Photo courtesy of the Wenatchee Valley Museum and Cultural Center Fine art watercolors by pioneer artist Emogene Wells come to light.

Photo courtesy of the Wenatchee Valley Museum and Cultural Center

Fine art watercolors by pioneer artist Emogene Wells come to light.

By Joanna Bastian

Randy Lewis made an important discovery in the art world last month when Linda Melvin delivered five watercolor paintings to his art shop in Seattle: two landscapes and three still-life watercolors of ceramic plates. The early 20th century paintings and the artist, E. Wells, were unknown in the art world.

Linda had found the paintings decades ago at her Aunt Doris’ home in California. At the time of her aunt’s death, Linda was the conservator of the estate and a working mother of two children. The paintings were tucked away and moved with Linda to Seattle. Recently, she rediscovered the paintings and decided to have them framed.

Linda’s sister Susan and brother Robert pieced together the likely route of the paintings. Their father, Gordon Sanderson, worked for A.Z. Wells in Wenatchee during the 1920s and ’30s. Robert worked for A.Z.’s wife, Emogene Wells, as her personal driver. Emogene gave the paintings to Linda’s parents. When they passed away, Gordon’s sister Doris took the paintings to California, and then passed them on to Linda.

Randy Lewis’ family history is also intertwined with the Wells family.

Randy’s great-great-grandmother, Rose Marie Chus-chutl, owned 640 acres along the Columbia River near the Methow Valley. She acquired the land when Chief Moses negotiated individual land allotments for Native Americans as a compromise to the elimination of the Moses Reservation in 1878. Rose-Marie chose the location to preserve the generations of history that were carved into the landscape.

In the early 1900s, Rose Marie verbally agreed to sell 10 acres to A.Z. Unable to read, she trusted A.Z. and signed the written bill of sale. Soon thereafter, workers broke ground on 150 acres, instead of the 10 acres she had thought she sold. A.Z. erected his company town of Azwell and commercial orchards on Rose Marie’s land.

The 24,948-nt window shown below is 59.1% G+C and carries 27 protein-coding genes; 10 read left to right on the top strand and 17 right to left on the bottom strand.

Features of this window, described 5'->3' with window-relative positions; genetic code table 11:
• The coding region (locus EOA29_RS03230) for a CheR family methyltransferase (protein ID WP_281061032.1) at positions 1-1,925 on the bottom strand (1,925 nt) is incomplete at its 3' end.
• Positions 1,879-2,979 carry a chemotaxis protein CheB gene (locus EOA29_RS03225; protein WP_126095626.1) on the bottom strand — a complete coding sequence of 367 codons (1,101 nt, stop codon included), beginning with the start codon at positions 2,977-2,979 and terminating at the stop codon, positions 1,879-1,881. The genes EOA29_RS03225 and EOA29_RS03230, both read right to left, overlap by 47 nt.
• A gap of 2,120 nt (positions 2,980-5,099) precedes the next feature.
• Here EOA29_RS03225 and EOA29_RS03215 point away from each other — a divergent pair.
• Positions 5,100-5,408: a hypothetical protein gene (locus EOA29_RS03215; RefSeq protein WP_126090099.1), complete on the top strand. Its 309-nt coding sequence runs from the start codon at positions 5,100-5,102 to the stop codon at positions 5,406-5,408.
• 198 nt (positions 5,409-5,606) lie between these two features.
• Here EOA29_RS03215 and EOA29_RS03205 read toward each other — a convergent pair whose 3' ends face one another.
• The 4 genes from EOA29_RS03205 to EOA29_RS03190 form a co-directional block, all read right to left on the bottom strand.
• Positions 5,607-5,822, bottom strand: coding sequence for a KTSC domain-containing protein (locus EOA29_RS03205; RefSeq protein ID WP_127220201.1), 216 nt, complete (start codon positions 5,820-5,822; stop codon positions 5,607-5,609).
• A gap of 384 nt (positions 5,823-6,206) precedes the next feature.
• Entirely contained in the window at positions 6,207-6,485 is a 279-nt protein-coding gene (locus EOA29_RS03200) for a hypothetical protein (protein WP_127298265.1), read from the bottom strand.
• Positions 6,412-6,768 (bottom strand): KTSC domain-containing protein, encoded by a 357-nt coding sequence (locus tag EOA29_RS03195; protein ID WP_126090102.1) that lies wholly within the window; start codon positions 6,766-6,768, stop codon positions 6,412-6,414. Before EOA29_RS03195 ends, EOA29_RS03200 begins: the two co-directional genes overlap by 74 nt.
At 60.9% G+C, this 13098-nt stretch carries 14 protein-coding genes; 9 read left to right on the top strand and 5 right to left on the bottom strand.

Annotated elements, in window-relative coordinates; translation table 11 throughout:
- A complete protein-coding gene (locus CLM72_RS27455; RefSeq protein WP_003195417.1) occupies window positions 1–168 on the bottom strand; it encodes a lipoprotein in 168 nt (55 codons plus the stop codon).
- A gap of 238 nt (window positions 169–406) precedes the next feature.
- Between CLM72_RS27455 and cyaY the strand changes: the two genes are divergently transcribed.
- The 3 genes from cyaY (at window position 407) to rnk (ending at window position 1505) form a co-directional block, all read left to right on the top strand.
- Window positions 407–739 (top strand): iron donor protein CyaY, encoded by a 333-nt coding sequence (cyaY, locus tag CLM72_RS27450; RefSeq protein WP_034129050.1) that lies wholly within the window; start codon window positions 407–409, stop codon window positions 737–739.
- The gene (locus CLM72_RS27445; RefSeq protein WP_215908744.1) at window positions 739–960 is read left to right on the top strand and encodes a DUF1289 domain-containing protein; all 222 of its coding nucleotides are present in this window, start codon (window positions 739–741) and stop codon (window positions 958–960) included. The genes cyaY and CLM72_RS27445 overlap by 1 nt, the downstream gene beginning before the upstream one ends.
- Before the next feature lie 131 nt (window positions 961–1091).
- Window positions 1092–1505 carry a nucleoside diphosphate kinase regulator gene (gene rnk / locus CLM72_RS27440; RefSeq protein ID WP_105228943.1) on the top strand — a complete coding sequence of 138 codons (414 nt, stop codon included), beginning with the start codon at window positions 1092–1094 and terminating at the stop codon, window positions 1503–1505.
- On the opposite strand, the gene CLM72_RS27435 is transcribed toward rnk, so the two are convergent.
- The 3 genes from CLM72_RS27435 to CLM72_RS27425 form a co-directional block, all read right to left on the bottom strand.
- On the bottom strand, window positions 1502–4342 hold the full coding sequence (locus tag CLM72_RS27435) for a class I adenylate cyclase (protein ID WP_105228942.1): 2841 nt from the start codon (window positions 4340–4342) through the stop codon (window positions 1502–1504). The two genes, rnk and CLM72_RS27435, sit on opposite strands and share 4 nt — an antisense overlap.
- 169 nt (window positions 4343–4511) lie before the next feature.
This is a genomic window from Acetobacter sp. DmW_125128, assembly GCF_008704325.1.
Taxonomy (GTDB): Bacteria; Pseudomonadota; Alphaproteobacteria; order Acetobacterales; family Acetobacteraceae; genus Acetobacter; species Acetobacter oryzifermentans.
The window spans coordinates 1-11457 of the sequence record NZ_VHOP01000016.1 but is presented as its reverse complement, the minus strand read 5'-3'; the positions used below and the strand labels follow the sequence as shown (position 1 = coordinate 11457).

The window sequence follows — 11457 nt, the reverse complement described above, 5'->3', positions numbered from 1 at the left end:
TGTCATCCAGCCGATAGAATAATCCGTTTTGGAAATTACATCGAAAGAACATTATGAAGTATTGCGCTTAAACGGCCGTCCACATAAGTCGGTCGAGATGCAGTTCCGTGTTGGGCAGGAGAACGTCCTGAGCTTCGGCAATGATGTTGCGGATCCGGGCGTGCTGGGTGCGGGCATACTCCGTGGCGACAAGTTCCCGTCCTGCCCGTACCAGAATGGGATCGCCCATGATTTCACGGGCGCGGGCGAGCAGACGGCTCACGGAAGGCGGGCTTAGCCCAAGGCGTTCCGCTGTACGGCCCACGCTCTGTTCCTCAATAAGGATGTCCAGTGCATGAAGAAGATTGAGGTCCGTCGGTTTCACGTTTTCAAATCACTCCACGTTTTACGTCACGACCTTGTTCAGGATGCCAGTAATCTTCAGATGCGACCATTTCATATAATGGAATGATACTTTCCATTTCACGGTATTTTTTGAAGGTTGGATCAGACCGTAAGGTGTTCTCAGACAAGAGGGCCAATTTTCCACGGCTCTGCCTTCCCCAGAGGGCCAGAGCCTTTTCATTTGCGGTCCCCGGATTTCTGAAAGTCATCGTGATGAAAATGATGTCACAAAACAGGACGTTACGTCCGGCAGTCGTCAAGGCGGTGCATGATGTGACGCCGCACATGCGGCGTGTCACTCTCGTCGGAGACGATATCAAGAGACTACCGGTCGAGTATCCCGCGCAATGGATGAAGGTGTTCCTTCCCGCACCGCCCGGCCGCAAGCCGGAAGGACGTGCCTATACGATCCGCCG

When Rose Marie passed away, her grandson Jerome Miller, Randy’s grandfather, inherited the land. In the 1960s, the Douglas and Chelan County public utility districts began building a dam above Azwell without communicating with Jerome. Behind the newly erected Wells dam, the rising waters of the mighty Columbia River swallowed the homes of Randy’s family. After decades of compromise to keep their heritage intact, it was all under water. For Rose-Marie’s descendants, it was another betrayal in the name of Wells. A.Z. Wells’ orchards and the town of Azwell were untouched.

In the delicate brush strokes of the watercolors, Randy Lewis recognized Tumwater Canyon and Icicle Creek near Leavenworth. He asked Linda if he could research the artist and send copies to the Wenatchee Valley Museum to verify the signature. The ceramic plates in the painting matched the Wells estate plates on display at the museum. “E. Wells” was Emogene.

For Randy, this discovery was a valuable piece to an overall narrative: “Here is a fine accomplished artist in the frontier rush. She was a woman who was ahead of her time and sadly overlooked in 1904. My mother and grandfather told us our whole world is a jigsaw puzzle. Everybody holds a piece. People don’t realize the value of that piece until all the parts come together. Regardless of what happened between our families years ago, our lives are intertwined. To take a piece away diminishes our world, our lives.”

Linda Melvin and her family have agreed to give the original watercolors to the Wenatchee Valley Museum.

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